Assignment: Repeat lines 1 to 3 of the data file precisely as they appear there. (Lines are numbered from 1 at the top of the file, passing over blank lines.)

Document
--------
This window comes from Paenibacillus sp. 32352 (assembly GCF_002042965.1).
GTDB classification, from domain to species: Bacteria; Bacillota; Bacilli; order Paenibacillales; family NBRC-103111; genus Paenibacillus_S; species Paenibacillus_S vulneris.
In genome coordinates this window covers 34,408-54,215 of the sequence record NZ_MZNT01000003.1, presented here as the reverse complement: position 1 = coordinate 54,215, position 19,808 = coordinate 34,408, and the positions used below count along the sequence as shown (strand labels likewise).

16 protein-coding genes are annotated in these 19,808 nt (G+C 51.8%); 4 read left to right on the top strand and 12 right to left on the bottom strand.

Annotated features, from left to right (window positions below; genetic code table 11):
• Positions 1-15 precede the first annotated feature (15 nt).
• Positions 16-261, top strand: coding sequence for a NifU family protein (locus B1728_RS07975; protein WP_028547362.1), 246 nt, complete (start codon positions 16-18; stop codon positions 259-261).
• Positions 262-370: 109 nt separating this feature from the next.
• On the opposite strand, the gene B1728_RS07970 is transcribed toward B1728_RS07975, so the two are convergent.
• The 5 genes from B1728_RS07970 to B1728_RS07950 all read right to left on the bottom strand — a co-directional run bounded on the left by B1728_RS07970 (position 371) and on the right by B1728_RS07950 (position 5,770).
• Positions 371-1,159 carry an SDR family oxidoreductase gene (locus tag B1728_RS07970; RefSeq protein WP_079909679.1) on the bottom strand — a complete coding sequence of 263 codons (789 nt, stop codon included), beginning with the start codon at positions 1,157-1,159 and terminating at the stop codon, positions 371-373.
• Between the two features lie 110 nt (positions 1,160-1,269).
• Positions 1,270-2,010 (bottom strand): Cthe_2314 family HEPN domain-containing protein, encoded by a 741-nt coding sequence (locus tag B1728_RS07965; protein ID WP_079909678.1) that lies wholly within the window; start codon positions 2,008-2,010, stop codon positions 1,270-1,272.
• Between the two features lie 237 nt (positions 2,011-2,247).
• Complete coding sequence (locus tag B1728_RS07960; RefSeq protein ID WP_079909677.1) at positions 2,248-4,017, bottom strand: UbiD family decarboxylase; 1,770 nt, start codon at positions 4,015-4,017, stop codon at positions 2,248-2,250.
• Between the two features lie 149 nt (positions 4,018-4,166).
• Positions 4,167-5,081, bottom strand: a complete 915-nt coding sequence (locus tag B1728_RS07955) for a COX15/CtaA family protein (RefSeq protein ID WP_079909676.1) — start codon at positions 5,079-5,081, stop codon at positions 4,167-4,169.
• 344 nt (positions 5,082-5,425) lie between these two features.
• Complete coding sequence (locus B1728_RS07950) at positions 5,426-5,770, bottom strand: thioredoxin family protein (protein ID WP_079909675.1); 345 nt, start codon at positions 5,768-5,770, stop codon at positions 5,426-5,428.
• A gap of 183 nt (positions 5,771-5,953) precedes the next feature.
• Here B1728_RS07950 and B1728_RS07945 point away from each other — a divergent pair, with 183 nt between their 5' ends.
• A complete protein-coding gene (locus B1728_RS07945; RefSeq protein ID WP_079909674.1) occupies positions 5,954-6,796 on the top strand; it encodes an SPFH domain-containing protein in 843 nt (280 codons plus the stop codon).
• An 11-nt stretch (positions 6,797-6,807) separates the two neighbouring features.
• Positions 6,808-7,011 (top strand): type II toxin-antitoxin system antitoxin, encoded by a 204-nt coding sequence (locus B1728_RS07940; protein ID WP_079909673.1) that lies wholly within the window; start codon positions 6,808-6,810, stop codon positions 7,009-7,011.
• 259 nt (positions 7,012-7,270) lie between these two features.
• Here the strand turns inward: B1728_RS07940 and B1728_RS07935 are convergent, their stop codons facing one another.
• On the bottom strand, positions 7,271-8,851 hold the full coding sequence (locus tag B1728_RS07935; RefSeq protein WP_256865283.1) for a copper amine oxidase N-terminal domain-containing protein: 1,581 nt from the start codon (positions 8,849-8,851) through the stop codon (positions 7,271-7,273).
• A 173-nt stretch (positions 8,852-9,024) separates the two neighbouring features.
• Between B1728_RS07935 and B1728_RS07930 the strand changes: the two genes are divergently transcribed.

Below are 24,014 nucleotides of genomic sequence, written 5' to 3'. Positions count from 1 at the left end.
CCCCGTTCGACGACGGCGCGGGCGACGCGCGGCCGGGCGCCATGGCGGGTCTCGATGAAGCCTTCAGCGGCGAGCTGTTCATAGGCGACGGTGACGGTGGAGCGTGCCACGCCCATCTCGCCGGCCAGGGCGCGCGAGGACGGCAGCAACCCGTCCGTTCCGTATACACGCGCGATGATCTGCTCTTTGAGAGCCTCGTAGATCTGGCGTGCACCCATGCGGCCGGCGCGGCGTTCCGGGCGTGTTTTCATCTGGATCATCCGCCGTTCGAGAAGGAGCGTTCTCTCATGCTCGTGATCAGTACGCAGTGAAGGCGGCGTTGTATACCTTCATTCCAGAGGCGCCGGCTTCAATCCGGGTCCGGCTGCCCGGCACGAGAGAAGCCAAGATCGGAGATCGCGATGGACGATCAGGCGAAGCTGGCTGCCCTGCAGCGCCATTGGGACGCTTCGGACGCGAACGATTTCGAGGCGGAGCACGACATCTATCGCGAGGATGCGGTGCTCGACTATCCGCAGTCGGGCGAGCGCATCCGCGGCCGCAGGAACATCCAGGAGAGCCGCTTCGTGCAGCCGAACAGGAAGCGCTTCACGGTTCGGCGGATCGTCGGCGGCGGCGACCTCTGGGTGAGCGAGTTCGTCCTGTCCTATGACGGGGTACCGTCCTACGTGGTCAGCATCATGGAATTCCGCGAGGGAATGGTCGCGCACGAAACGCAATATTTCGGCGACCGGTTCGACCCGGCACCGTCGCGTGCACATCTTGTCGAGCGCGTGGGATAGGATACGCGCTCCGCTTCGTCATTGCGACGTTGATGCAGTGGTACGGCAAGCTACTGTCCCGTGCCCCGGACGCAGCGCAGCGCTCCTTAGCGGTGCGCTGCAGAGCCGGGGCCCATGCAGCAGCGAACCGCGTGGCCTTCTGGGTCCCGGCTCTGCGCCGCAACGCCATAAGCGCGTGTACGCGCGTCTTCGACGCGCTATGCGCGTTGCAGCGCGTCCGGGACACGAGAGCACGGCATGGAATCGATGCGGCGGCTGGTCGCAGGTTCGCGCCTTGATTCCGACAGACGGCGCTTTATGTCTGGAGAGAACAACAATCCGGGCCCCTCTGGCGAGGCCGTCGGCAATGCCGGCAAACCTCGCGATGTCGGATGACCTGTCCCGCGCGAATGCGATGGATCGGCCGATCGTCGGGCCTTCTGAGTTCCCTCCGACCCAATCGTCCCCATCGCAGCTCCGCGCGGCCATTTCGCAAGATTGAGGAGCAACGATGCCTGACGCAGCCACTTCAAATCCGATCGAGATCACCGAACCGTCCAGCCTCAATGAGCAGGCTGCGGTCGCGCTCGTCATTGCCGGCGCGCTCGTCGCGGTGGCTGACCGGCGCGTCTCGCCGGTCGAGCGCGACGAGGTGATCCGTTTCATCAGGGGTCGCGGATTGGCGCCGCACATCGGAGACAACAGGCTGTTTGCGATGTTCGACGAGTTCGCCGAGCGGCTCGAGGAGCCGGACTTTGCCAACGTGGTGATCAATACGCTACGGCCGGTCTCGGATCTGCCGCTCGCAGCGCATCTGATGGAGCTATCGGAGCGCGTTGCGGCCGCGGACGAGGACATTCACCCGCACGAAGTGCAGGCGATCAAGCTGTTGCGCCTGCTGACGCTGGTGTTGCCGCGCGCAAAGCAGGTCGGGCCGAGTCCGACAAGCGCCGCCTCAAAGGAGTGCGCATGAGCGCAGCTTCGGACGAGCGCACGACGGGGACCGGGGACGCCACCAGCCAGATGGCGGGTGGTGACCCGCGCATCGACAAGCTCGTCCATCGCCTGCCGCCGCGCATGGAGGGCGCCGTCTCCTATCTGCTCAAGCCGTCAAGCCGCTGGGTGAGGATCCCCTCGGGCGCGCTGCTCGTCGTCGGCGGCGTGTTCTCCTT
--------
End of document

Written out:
This window comes from Paenibacillus sp. 32352 (assembly GCF_002042965.1).
GTDB classification, from domain to species: Bacteria; Bacillota; Bacilli; order Paenibacillales; family NBRC-103111; genus Paenibacillus_S; species Paenibacillus_S vulneris.
In genome coordinates this window covers 34,408-54,215 of the sequence record NZ_MZNT01000003.1, presented here as the reverse complement: position 1 = coordinate 54,215, position 19,808 = coordinate 34,408, and the positions used below count along the sequence as shown (strand labels likewise).